Not very much – I trusted that my “book baby” was being well taken care of. I’m a big believer in stepping back and leaving talented people to do their thing, and as I have no film experience, I wasn’t about to try and get in the middle of a process I knew little about. That said, I knew that my story was in great hands, especially since Paul Kaufman, the producer, was also the director of the movie. Moving the setting from London to Oregon meant that a lot had to change from book to screen, but I feel that the screenwriter, Duane Poole, kept the characters and values of my story alive. As I mentioned, I live in South Africa, so it was a little too far for a set visit, but I was able to keep up with filming via the production team and social media (I also discovered how great the Hallmark fans are at following developments!).
Any other upcoming works you can mention?
My newest novella, A Married Little Christmas, is due for Amazon release on December 2nd. It’s about a wedding planner called Faith, who gets booked to create a last-minute Christmas Eve wedding at a cozy little New England inn. She has to spend time with a Grinch-like (but gorgeous!) photographer to pull it off. There’s lots of festive fun and wedding shenanigans!
What genre of books do you prefer to write? To read? Any genre you hope to write one day that you haven’t?
I read quite widely in terms of genre, but in terms of writing, I’m focused on romance at the moment. I’m a huge fan of magical realism, and I’d love to bring more of that into my work. I’d also love to write a cozy mystery at some point. (I think I secretly want to be Jessica Fletcher, actually.)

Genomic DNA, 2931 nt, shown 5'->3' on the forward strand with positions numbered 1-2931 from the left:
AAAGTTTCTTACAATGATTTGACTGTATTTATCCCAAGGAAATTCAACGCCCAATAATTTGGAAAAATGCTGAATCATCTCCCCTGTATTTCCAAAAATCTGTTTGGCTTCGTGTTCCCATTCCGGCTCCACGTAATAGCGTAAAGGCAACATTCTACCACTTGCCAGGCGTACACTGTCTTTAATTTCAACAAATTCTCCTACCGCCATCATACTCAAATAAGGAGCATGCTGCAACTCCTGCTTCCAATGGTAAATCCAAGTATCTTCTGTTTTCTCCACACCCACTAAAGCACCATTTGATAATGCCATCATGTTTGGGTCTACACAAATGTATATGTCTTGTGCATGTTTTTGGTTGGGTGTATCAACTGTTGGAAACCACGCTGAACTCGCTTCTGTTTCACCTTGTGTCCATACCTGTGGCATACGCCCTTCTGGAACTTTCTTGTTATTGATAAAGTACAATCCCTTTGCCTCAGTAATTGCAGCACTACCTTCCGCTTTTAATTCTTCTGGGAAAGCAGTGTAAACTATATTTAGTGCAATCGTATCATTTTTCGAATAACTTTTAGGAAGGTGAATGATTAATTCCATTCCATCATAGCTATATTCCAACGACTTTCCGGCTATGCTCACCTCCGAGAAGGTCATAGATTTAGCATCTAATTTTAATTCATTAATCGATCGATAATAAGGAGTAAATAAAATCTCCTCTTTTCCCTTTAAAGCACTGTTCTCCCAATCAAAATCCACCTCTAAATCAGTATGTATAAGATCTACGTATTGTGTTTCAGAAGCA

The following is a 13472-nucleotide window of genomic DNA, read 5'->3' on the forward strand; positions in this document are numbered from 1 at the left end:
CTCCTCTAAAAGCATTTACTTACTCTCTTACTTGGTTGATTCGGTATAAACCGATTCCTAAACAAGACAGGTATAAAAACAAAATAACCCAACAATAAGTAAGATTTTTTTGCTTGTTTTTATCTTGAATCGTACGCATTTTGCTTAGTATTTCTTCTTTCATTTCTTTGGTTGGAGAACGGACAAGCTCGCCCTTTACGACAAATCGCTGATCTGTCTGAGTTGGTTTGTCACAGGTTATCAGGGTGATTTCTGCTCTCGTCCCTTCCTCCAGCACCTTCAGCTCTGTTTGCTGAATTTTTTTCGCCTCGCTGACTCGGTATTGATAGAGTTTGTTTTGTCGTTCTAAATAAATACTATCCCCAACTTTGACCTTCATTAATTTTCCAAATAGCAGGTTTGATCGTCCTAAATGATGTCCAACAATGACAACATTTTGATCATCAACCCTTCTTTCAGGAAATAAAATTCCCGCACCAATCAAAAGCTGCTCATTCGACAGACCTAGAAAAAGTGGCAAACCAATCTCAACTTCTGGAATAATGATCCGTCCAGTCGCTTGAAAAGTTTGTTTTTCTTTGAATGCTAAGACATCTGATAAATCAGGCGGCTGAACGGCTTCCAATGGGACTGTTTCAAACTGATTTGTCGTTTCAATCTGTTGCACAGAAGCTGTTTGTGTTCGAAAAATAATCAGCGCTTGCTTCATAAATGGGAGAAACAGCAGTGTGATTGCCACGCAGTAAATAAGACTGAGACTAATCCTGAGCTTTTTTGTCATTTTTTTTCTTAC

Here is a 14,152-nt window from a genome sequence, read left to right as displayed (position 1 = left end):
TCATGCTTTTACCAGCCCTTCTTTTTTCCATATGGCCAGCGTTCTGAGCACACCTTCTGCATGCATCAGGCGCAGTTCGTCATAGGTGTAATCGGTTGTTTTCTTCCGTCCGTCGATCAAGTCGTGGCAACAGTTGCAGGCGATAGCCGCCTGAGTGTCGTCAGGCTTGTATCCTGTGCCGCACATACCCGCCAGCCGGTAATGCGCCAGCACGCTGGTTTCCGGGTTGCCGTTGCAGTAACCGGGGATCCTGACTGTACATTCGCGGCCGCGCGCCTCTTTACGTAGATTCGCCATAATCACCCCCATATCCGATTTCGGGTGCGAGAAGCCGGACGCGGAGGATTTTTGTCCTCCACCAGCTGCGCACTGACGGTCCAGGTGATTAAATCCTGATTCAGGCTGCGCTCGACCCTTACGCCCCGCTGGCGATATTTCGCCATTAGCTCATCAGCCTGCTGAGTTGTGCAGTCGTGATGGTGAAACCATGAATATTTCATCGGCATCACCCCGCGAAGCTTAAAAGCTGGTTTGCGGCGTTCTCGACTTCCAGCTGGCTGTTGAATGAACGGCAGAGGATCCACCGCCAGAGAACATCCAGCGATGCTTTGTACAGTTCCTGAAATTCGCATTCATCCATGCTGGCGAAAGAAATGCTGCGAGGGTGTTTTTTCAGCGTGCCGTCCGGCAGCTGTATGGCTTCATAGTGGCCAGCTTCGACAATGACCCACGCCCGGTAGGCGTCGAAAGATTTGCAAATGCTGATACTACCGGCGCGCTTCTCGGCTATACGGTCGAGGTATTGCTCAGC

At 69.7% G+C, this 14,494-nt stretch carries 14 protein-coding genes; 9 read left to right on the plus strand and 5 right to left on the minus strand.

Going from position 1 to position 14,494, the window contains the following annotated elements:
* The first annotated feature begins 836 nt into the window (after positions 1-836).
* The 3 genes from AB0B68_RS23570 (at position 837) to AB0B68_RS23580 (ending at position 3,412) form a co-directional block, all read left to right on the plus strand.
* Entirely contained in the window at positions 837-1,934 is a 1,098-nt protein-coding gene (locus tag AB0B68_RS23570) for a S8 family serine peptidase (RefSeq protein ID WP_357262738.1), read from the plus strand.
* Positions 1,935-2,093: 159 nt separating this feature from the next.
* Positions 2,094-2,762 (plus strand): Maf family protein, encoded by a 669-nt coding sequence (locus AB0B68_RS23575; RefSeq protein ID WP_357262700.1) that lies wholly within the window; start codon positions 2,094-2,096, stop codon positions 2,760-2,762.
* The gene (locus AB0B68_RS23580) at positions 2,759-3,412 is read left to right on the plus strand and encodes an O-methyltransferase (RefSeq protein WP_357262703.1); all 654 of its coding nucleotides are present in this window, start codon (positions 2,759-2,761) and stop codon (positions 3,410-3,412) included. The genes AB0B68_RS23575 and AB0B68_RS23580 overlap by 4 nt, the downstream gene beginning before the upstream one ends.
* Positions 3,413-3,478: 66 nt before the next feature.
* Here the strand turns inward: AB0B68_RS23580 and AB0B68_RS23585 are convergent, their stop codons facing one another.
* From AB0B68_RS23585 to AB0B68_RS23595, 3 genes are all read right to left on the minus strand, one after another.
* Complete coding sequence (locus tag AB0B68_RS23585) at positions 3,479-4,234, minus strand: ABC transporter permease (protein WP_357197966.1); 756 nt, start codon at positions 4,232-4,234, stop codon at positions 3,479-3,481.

What author(s) do you see as influential in your career and/or writing style?
So many! I think everything you read influences you in some way. I especially adore Pat Conroy’s lyrical prose, Alexander McCall Smith’s sense of place and the gentle way he treats his characters, the laugh-out-loud humour of writers like Louise Rennison and Sophie Kinsella, everything about Sarah Addison Allen’s work. I’ve also learned a lot from established and up-and-coming contemporary women’s fiction writers like Sarah Morgan, Holly Martin, Lisa Dickenson, Belinda Jones, and Rebecca Raisin.
What is your advice to other authors who hope for their books to become films/shows?
I think I’m proof there’s no magic formula! I feel very lucky that the producers and Hallmark took a chance on my story as a self-published author, since this is particularly unusual. I think the bottom line is, just write the very best story you can, send it out into the world, and see what happens!
Ella’s story gives me prodigious hope. I mention this because all too often, people will overhear supposedly outlandish dreams, such as “I want to write a book that will become a Hallmark movie,” or “I want to interview and befriend actors,” and they will treat those ideas with abject scorn. After all, that doesn’t happen to middle-aged school teachers who are single mothers. Nor does it happen to South African writers who decide it’s time to spin original tales. In Ella’s case, she did not acquiesce, and in spite of what some would say is “overnight success,” it is clear that Ella has spent a wealth of time honing this gift of hers in preparation for where she now finds herself. Although Ella chose a nontraditional route (okay, this woman and I have far too much in common), she has witnessed her dreams come to fruition in ways of which she may never have thought possible. But lest one think that such “instant success” has made her cocky, the reverse is true. She is aware of the fickle and unpredictable nature of this business–whether literature or film–and she is determined to not rest on her laurels. She is committed to expanding her horizons and potentially attaining new heights that no one may believe yet exist. Ella is aware of the sweet path she has trod to arrive where she now resides, but she is only in the inception of her writing career. I am certain many more works are either on the horizon or even now finding life on her computer or scratch pad. Therefore, be sure that you follow this lovely and supremely talented lady as no one knows what her next step on her personal ladder to success may be, but you can bet your bottom dollar that you don’t want to miss it!